Unlike with the Tortured Souls, I decided to do something quite silly. The Lower Abyssal horde had range on some Snow Trolls, and I decided I would rather be the aggressor, so threw them in along with the Despoiler Champion. To do this, I had to disengage the Chroneas from the Snow Foxes (who did no damage), so that the Despoiler Champion could complete his charge in two pivots. Unfortunately this resulted in me not killing those Snow Foxes, and sending my Lower Abyssals and Despoiler Champion into a fight they can’t hope to win. 

One would surmise from my conservative use of Tortured Souls I would perhaps have waited a turn, and indeed I should have. But I was so emotionally-scarred by Snow Trolls I was hellbent on getting the jump on them! 

The Gargoyles were sent to shut down the Ice-Queen, seeing how nasty Blizzard was. The Abyssal Champion, satisfied with the damage dealt to the Ice-kin Hunters, went to block the Lord of Frostfang nearby. The idea was the shooting from the Manifestation of Ba’el would be sufficient to remove the Ice-kin Hunters on the hill, but alas, no. The Gargoyles, however, did manage to waver the Ice-Queen, so good on them!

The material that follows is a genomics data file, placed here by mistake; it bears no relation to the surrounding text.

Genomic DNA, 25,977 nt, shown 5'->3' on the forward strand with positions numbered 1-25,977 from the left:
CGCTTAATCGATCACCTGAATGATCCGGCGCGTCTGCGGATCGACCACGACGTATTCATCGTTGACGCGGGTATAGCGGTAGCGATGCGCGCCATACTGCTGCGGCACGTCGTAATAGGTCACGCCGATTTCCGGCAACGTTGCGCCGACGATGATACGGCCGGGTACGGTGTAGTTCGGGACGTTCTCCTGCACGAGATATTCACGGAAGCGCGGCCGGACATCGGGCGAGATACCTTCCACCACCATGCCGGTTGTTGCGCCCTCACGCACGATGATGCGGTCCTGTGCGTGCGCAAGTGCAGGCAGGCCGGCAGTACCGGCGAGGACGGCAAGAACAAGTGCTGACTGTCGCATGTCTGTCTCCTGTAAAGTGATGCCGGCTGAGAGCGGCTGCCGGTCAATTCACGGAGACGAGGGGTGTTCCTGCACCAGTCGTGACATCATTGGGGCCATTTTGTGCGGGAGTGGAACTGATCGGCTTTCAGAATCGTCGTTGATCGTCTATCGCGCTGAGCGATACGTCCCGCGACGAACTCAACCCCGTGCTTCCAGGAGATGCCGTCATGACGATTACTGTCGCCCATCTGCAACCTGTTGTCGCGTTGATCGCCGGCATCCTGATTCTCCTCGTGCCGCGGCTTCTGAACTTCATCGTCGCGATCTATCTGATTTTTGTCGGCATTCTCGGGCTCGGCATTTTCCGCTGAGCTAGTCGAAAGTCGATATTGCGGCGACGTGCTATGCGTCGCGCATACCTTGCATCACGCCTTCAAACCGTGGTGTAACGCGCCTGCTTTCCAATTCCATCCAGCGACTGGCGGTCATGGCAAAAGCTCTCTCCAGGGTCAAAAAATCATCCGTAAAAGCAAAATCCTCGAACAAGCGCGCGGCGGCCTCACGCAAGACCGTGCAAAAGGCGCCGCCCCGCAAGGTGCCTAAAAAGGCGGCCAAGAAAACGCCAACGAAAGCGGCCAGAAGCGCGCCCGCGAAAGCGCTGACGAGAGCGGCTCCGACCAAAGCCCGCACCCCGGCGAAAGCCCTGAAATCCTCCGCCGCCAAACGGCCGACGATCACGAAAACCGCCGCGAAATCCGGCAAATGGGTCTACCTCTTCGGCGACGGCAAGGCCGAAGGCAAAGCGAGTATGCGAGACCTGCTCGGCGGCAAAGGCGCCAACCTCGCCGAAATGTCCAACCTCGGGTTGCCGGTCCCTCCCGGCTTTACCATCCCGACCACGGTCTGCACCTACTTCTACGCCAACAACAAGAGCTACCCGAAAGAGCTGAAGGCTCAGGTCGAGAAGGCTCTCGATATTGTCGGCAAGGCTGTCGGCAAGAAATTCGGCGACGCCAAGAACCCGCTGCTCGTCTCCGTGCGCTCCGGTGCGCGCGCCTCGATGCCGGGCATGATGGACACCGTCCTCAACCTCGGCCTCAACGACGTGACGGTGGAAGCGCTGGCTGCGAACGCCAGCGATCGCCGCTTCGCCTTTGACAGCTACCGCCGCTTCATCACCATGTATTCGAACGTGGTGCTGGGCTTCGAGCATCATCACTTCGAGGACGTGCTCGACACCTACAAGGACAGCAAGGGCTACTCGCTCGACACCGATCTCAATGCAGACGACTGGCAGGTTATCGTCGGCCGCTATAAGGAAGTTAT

The Despoiler Champion of Champions

The adequate punishment to my quick charge with the Despoiler Champion was to get countercharged by the Snow Trolls and flank charged by Hrimm! Not only did Hrimm benefit from the luxury of the double attacks, but he got to use his Slayer, too! The Despoiler Champion received a solid 22 damage, and that was that? No! The Dread Double Ones saved the day, and he managed to regenerate 9 wounds the next turn!